Graphic by Kinsey Ratzman '21
BY TESS REMICK ’21
The U.S. is facing the most lethal opioid crisis in its history. Between 2002 and 2016, the number of deadly overdoses related to heroin increased by 533 percent nationwide, according to CNN. In Massachusetts alone, there were 1,501 confirmed opioid-related deaths last year, according to the Commonwealth of Massachusetts, and the U.S. Department of Public Health estimates that there will be an additional 433 to 518 opioid-related deaths in the coming months.
Although eastern Massachusetts has been notorious for the severity of its opioid crisis, western Massachusetts has also seen its share of devastation. In October of 2013, Eric L. Sinacori, a student at the University of Massachusetts, Amherst, was found dead in his off-campus apartment after a heroin overdose, according to the Amherst Bulletin. In Hampshire County, home to the Five College Consortium, there were 36 opioid-related overdose deaths in 2016, and the epidemic continues to take the lives of an average of five Massachusetts residents per day, according to the Massachusetts Department of Public Health.
Starting in the 1980s, the opioid epidemic spread due to doctors receiving approval from large, pharmaceutical companies to prescribe opioids for pain. Unfortunately, pain medications like OxyContin are both extremely addictive and expensive. When patients became addicted to painkillers, many flocked towards heroin as a substitute, as it was more affordable and readily available. This shift in drug use is widely considered the starting point of the opioid crisis.
Managing pain relief while preventing future opioid abuse is a concern for doctors and patients alike. Caroline Castonguay ’20 said, “I know plenty of people who have been on morphine for the purpose of surgeries and so on. The problem is, some people legitimately need these drugs. The pain they’re experiencing is legitimate and to rob them of a drug that could ease it, I think, is inhumane.”
These concerns are also shared by those in the medical community, including the U.S. Department of Health and Human Services which includes pain management in their five priorities for alleviating the impact of the opioid crisis. The other priorities include improving access to treatment and recovery services, promoting use of overdose-reversing drugs, strengthening understanding of the epidemic through better public health surveillance and providing support for cutting edge research on pain and addiction.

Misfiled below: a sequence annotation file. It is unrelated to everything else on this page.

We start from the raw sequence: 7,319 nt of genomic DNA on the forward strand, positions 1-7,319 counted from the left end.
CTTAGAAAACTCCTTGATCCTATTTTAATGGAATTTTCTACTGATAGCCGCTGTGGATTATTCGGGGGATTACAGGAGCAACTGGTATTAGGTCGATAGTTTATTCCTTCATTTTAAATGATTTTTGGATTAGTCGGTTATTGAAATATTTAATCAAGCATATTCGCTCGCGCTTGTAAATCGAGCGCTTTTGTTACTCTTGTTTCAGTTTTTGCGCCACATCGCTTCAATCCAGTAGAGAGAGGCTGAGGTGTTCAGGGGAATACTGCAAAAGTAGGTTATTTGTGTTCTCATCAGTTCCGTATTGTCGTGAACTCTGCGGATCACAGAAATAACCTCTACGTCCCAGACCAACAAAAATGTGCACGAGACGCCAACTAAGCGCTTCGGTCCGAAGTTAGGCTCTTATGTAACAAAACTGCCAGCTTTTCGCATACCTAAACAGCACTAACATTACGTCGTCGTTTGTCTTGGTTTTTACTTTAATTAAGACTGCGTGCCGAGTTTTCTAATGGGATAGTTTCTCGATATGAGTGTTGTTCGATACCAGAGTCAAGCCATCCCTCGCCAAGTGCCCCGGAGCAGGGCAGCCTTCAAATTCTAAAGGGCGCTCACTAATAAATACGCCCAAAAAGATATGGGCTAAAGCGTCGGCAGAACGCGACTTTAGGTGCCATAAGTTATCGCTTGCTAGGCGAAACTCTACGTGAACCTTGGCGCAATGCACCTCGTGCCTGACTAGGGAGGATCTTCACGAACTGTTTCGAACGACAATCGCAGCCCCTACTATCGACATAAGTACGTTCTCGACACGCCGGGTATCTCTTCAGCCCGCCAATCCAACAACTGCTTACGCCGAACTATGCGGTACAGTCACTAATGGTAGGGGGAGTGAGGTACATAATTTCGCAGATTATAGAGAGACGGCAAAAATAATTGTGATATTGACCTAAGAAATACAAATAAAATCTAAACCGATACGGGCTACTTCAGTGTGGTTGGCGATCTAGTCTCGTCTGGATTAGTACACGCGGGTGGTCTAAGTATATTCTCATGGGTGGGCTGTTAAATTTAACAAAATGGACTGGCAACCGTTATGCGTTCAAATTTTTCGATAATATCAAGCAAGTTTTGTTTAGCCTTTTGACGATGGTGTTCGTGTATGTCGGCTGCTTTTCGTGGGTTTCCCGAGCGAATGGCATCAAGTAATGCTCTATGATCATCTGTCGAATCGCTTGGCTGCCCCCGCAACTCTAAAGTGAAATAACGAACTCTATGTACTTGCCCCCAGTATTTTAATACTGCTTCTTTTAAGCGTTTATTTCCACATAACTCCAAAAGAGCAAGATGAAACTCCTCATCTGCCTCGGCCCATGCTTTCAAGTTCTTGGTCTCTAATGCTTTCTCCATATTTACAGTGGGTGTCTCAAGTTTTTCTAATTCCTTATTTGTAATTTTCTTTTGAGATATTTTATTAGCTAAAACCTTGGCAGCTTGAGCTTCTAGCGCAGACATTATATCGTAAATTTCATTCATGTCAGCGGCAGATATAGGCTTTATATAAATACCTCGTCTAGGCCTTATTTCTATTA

The emergence of heroin’s synthetic relative, fentanyl, has recently become a leading cause of opioid-related deaths. Unlike heroin — which is derived from opium, a plant — fentanyl is made chemically in labs, and it’s up to 100 times more potent than morphine, according to the U.S. Drug Enforcement Agency. Oftentimes, heroin dealers will lace their products with fentanyl because it’s cheaper, more easily available and it makes the drug more addictive. Unfortunately, dealers don’t have dependable ways of measuring the amounts of fentanyl used. Due to this, dealers could accidentally use lethal doses of fentanyl in their products.
Opioids like heroin and fentanyl are extremely addictive because users experience unbearable withdrawal symptoms when they stop taking them, according to the US National Library of Medicine. Along with dependence comes higher tolerance — drug users will need to take larger doses of opioids consecutively to experience the same effect of their last high.
Due to the severity of the epidemic, the Hadley Fire Department always has naloxone on hand. Naloxone, available as an injection or a nasal spray, is used as a treatment for opioid overdoses. It blocks or reverses the effects of opioids and is often carried by first responders. Opioid awareness campaigns continue throughout the region, and towns in Western Massachusetts have been doing work in the area of overdose prevention and treatment, as well as getting naloxone into the hands of friends and families of drug users.
Needle exchange programs continue to keep Hampshire County safe. Places such as Tapestry, a company that has been providing Western Massachusetts communities with confidential health care for over 40 years, have needle exchange programs, where drug users can acquire clean needles to prevent the spread of HIV. They offer confidential overdose prevention and education, syringe access and disposal, naloxone access and much more. These programs face backlash from many members of the community, with opposers’ main arguments rooted in the fear that these exchanges are fueling addictions.
With the epidemic facing the Pioneer Valley, Castonguay also emphasized the importance of understanding why people begin taking opioids in the first place. “I think it’s very concerning how a doctor’s prescription can often be the gateway for a dependency on the drug and later, an addiction. In that vein, I think what’s most concerning is opioid crisis’ connection to the medical community.”